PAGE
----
A picture is worth a thousand words.
In this case, the picture is the podium of the auditorium at Linton House in Pretoria, home of the South African Revenue Service (Sars).
It’s June 4 and on the podium is Sars Acting Commissioner Mark Kingon, accompanied by acting chief officer for business and individual tax, Fabian Murray, and acting chief financial officer Johnston Makhubu.
All acting in their various roles.
Kingon and this team were addressing the media on the upcoming tax season that starts on July 1, and which has been shortened by three weeks. His appointment in the position on March 20 followed a tumultuous period at the revenue authority, which resulted in a deterioration in tax compliance and an exodus of senior staff. The culmination has been the suspension of Commissioner Tom Moyane amid allegations of misconduct. Moyane, an appointee of former president Jacob Zuma, has previously also been accused of assisting the state capture project, a claim he denies.
Kingon is well-respected in tax circles. In a sense, he was born into the Sars family (his father was also a commissioner at the Revenue Service). And he has spent over three decades at the entity. But with recent developments he is under significant pressure to turn things around at the struggling entity, even though he only holds an acting position.
Monday (June 18) will mark 90 days since Kingon was appointed acting commissioner. According to the Sars Act, no employee may serve as acting commissioner for a period longer than 90 days at a time.
Although National Treasury did not respond to a request for comment on the extension of Kingon’s term by time of publication, it seems likely that he will be appointed to the post for at least another 90-day period to ensure continuity.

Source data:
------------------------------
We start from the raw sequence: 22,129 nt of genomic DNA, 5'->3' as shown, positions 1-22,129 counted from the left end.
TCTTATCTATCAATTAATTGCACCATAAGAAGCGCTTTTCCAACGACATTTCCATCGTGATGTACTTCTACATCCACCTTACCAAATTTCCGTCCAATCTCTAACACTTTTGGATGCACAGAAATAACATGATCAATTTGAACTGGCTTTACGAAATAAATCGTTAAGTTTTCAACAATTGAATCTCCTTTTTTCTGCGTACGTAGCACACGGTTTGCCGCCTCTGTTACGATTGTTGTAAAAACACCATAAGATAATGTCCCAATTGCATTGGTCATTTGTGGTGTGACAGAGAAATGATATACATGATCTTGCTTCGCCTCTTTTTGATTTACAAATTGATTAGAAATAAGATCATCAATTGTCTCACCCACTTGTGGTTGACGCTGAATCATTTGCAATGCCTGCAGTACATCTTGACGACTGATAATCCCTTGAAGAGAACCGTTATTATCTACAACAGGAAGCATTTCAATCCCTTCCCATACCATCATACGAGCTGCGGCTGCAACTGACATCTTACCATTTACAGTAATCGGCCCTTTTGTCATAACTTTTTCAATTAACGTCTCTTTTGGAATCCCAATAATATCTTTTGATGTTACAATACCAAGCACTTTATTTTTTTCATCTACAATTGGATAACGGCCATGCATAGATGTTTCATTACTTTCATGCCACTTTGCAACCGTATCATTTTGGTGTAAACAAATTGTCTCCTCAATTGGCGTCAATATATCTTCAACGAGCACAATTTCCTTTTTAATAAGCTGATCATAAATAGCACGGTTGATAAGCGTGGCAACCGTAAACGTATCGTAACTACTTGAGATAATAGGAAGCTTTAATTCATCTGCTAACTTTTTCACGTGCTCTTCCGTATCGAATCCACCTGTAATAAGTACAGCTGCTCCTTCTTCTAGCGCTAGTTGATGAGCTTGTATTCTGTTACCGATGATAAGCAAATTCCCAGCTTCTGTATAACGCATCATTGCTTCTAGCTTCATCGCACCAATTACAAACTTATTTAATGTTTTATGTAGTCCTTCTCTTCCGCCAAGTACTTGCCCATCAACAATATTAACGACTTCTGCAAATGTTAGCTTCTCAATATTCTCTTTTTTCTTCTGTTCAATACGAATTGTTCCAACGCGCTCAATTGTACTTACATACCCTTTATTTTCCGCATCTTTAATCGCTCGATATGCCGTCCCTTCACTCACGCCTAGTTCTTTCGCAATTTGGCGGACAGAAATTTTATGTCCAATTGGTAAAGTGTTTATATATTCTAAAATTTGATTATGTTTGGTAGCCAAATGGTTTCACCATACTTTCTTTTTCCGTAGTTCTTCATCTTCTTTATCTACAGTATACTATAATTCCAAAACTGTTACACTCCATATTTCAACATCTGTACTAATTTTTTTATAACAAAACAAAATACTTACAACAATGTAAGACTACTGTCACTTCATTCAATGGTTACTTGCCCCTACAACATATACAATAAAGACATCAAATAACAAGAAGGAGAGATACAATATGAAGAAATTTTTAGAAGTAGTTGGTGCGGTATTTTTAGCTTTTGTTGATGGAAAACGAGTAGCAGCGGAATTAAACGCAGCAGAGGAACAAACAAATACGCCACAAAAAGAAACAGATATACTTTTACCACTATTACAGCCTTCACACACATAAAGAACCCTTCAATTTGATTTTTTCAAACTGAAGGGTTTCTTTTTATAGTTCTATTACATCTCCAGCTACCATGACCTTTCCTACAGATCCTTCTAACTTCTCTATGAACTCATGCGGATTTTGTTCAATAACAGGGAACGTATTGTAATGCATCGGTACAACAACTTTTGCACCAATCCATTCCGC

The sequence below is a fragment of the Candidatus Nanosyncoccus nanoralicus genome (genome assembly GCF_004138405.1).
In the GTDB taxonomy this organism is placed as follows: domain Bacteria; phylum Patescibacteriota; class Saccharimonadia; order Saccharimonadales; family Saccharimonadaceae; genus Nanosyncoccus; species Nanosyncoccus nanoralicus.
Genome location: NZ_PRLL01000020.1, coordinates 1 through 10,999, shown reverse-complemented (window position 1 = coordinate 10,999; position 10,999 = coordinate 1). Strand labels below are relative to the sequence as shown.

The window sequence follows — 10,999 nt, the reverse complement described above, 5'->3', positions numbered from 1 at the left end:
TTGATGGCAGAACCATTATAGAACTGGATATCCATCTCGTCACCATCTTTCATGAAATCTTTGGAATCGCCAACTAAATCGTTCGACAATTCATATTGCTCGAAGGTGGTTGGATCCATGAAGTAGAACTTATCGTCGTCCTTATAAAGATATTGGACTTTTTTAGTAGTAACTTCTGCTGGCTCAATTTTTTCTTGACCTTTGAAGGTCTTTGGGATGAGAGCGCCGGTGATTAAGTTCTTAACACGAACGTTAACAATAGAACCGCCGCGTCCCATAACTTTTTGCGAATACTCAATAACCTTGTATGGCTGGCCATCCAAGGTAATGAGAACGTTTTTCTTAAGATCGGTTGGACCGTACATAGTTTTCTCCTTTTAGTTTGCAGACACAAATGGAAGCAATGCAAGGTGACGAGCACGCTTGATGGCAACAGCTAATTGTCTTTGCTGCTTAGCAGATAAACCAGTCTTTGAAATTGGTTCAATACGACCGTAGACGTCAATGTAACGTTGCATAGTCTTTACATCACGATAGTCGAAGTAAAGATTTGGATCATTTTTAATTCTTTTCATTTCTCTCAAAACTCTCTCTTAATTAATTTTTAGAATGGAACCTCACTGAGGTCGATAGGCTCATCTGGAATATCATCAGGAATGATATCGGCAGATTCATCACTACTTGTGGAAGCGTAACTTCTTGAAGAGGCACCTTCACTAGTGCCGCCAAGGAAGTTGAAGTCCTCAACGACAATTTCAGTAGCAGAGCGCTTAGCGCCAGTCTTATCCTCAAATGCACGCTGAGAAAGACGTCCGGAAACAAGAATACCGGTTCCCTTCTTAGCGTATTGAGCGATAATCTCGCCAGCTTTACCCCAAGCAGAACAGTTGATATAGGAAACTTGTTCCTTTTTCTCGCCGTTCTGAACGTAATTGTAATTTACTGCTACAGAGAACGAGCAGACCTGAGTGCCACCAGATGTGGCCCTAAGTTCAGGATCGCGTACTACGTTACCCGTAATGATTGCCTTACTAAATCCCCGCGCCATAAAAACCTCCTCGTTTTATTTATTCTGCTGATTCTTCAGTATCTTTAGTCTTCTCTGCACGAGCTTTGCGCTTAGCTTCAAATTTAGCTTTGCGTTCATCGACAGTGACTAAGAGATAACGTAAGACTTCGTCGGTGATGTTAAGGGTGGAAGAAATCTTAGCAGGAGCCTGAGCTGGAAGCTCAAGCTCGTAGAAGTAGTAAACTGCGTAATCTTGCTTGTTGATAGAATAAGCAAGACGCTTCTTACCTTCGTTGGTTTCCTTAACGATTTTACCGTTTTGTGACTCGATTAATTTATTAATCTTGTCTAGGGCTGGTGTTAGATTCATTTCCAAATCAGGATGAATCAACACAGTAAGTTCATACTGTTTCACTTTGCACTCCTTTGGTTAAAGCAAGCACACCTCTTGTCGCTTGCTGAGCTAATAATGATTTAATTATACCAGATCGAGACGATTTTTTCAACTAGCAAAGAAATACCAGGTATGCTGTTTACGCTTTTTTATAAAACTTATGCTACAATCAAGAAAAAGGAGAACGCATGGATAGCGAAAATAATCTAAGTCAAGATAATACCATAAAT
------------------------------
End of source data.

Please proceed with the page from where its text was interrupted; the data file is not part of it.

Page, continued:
Treasury was previously criticised after former acting commissioner, Ivan Pillay, continued servicing in the position even though there was no official announcement that his term was renewed, says Piet Nel, head of the School of Applied Tax at the South African Institute of Tax Professionals.
Interestingly, the minister of finance appoints an acting commissioner, while a permanent appointment can only be made by the president. The Davis Tax Committee has previously raised concerns about the president’s “unfettered discretion” to appoint the Sars head (in light of Zuma’s appointment of Moyane) and recommended that the commissioner should rather be appointed in the same vein as the public protector or by the minister of Finance directly to improve transparency and accountability. The issue is yet to find its way into tax legislation, but Zuma’s removal as president may mean that this is no longer a priority.
With Moyane’s disciplinary process only getting under way now, the president is not in a position to make a permanent appointment, says Kyle Mandy, tax policy leader for PwC South Africa.
“The bottom line is that Tom Moyane remains the commissioner. He has not yet been removed from that post and until such time as he is removed from the post, you cannot appoint a new [full-time] commissioner.”